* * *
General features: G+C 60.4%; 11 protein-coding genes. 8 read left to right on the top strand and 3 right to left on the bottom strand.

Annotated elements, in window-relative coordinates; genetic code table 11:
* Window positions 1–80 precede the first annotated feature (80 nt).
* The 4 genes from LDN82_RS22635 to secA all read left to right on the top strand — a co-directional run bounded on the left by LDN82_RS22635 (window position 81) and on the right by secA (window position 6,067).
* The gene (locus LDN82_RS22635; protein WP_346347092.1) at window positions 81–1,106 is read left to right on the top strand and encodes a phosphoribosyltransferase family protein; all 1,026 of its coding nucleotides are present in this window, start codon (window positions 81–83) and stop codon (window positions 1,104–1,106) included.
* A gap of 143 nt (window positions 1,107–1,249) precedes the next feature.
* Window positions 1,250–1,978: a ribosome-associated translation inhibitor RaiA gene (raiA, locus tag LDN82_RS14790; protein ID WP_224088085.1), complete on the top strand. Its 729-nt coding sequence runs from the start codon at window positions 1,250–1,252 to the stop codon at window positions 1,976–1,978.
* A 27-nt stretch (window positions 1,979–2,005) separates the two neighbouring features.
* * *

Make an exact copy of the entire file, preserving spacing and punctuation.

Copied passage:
General features: G+C 60.4%; 11 protein-coding genes. 8 read left to right on the top strand and 3 right to left on the bottom strand.

Annotated elements, in window-relative coordinates; genetic code table 11:
* Window positions 1–80 precede the first annotated feature (80 nt).
* The 4 genes from LDN82_RS22635 to secA all read left to right on the top strand — a co-directional run bounded on the left by LDN82_RS22635 (window position 81) and on the right by secA (window position 6,067).
* The gene (locus LDN82_RS22635; protein WP_346347092.1) at window positions 81–1,106 is read left to right on the top strand and encodes a phosphoribosyltransferase family protein; all 1,026 of its coding nucleotides are present in this window, start codon (window positions 81–83) and stop codon (window positions 1,104–1,106) included.
* A gap of 143 nt (window positions 1,107–1,249) precedes the next feature.
* Window positions 1,250–1,978: a ribosome-associated translation inhibitor RaiA gene (raiA, locus tag LDN82_RS14790; protein ID WP_224088085.1), complete on the top strand. Its 729-nt coding sequence runs from the start codon at window positions 1,250–1,252 to the stop codon at window positions 1,976–1,978.
* A 27-nt stretch (window positions 1,979–2,005) separates the two neighbouring features.